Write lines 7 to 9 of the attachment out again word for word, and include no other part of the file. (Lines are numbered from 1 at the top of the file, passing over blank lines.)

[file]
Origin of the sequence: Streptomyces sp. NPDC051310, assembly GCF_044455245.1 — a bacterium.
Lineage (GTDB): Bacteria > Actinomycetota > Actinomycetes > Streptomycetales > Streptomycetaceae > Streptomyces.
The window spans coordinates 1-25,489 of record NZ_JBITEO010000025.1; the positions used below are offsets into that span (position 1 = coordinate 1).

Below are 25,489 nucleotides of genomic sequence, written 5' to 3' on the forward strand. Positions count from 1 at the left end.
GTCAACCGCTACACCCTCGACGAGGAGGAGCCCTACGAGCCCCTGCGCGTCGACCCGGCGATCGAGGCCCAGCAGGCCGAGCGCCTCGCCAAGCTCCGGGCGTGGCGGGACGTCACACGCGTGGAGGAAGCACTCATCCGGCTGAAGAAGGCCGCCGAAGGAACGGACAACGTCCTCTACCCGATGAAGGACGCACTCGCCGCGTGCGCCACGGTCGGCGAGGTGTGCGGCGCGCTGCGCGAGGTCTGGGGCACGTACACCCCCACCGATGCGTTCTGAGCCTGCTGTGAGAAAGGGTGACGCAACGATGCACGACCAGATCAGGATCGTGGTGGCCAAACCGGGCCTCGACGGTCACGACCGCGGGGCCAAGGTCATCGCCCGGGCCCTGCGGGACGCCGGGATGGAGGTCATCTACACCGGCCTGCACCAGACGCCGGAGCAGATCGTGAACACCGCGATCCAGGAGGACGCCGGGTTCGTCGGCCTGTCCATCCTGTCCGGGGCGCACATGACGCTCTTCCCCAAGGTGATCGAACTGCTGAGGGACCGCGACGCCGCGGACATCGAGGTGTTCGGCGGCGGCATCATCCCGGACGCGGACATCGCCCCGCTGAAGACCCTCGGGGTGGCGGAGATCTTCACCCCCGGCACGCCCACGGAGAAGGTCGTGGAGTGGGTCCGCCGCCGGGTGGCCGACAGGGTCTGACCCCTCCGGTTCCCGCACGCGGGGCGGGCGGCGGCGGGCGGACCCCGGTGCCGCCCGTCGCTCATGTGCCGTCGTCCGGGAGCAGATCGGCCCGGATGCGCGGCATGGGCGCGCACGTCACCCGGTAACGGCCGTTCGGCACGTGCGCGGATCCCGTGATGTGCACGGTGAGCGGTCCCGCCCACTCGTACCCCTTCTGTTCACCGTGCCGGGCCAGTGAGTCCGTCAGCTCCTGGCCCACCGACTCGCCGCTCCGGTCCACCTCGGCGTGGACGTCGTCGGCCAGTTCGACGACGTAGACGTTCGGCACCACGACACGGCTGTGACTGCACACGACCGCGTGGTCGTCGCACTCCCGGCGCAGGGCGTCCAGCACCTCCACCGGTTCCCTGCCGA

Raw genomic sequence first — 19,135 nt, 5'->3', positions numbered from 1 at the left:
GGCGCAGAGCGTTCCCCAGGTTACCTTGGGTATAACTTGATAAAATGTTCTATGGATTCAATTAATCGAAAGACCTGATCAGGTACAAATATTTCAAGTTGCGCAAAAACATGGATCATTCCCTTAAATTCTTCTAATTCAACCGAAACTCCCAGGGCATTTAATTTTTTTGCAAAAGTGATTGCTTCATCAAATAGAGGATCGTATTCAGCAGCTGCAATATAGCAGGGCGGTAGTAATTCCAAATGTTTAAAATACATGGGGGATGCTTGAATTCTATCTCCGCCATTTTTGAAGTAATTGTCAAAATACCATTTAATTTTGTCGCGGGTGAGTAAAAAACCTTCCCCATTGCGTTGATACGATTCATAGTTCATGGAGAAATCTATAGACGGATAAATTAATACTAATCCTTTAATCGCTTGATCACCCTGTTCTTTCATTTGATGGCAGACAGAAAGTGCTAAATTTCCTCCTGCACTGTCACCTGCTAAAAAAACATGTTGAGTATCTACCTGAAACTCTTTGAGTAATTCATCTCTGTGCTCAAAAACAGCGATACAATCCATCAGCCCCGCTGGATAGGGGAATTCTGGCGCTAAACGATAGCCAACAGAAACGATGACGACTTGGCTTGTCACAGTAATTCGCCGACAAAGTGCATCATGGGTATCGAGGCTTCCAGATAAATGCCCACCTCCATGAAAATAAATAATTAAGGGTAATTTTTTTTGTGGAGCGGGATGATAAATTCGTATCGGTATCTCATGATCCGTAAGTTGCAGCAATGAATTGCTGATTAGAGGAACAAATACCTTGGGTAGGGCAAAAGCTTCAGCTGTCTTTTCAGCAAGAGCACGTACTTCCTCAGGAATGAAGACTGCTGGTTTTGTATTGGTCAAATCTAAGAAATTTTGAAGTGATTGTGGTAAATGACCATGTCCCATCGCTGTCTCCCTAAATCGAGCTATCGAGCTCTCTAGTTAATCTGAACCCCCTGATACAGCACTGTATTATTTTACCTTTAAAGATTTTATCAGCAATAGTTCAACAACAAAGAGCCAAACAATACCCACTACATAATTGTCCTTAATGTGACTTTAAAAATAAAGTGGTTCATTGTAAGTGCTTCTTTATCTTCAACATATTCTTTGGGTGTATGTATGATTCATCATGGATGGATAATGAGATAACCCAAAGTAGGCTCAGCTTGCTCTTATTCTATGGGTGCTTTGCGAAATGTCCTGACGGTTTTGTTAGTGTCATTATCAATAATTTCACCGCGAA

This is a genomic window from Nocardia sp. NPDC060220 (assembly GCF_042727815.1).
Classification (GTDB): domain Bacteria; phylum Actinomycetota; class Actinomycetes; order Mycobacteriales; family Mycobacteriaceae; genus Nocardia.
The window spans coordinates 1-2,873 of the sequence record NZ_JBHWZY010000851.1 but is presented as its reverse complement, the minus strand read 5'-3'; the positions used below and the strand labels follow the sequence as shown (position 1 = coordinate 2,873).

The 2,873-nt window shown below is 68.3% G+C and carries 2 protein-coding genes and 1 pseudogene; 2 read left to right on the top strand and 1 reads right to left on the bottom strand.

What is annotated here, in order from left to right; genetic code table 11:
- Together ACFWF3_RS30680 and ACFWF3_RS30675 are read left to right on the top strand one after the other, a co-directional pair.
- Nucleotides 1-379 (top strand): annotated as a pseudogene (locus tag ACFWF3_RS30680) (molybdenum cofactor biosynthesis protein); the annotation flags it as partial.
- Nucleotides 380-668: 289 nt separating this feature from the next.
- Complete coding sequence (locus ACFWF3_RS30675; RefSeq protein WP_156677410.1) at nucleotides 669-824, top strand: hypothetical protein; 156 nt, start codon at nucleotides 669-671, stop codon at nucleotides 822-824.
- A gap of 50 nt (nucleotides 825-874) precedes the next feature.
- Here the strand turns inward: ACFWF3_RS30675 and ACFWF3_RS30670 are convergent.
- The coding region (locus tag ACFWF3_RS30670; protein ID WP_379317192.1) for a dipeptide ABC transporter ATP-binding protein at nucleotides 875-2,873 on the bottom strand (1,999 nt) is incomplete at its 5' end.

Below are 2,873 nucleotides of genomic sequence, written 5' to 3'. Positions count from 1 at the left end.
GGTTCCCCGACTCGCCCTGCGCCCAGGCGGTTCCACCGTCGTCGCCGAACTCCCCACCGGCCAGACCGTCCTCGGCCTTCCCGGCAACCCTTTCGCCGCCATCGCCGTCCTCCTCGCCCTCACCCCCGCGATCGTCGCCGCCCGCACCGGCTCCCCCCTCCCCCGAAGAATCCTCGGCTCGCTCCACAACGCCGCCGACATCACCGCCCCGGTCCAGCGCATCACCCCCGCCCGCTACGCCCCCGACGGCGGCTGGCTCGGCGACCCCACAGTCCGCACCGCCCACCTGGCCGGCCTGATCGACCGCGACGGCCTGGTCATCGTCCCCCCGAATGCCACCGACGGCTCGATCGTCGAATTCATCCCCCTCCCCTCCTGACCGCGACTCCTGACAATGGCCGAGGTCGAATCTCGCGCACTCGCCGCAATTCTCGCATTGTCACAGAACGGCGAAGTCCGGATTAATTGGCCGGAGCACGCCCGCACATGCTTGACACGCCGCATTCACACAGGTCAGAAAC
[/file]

GGCGCAGAGCGTTCCCCAGGTTACCTTGGGTATAACTTGATAAAATGTTCTATGGATTCAATTAATCGAAAGACCTGATCAGGTACAAATATTTCAAGTTGCGCAAAAACATGGATCATTCCCTTAAATTCTTCTAATTCAACCGAAACTCCCAGGGCATTTAATTTTTTTGCAAAAGTGATTGCTTCATCAAATAGAGGATCGTATTCAGCAGCTGCAATATAGCAGGGCGGTAGTAATTCCAAATGTTTAAAATACATGGGGGATGCTTGAATTCTATCTCCGCCATTTTTGAAGTAATTGTCAAAATACCATTTAATTTTGTCGCGGGTGAGTAAAAAACCTTCCCCATTGCGTTGATACGATTCATAGTTCATGGAGAAATCTATAGACGGATAAATTAATACTAATCCTTTAATCGCTTGATCACCCTGTTCTTTCATTTGATGGCAGACAGAAAGTGCTAAATTTCCTCCTGCACTGTCACCTGCTAAAAAAACATGTTGAGTATCTACCTGAAACTCTTTGAGTAATTCATCTCTGTGCTCAAAAACAGCGATACAATCCATCAGCCCCGCTGGATAGGGGAATTCTGGCGCTAAACGATAGCCAACAGAAACGATGACGACTTGGCTTGTCACAGTAATTCGCCGACAAAGTGCATCATGGGTATCGAGGCTTCCAGATAAATGCCCACCTCCATGAAAATAAATAATTAAGGGTAATTTTTTTTGTGGAGCGGGATGATAAATTCGTATCGGTATCTCATGATCCGTAAGTTGCAGCAATGAATTGCTGATTAGAGGAACAAATACCTTGGGTAGGGCAAAAGCTTCAGCTGTCTTTTCAGCAAGAGCACGTACTTCCTCAGGAATGAAGACTGCTGGTTTTGTATTGGTCAAATCTAAGAAATTTTGAAGTGATTGTGGTAAATGACCATGTCCCATCGCTGTCTCCCTAAATCGAGCTATCGAGCTCTCTAGTTAATCTGAACCCCCTGATACAGCACTGTATTATTTTACCTTTAAAGATTTTATCAGCAATAGTTCAACAACAAAGAGCCAAACAATACCCACTACATAATTGTCCTTAATGTGACTTTAAAAATAAAGTGGTTCATTGTAAGTGCTTCTTTATCTTCAACATATTCTTTGGGTGTATGTATGATTCATCATGGATGGATAATGAGATAACCCAAAGTAGGCTCAGCTTGCTCTTATTCTATGGGTGCTTTGCGAAATGTCCTGACGGTTTTGTTAGTGTCATTATCAATAATTTCACCGCGAA

This is a genomic window from Nocardia sp. NPDC060220 (assembly GCF_042727815.1).
Classification (GTDB): domain Bacteria; phylum Actinomycetota; class Actinomycetes; order Mycobacteriales; family Mycobacteriaceae; genus Nocardia.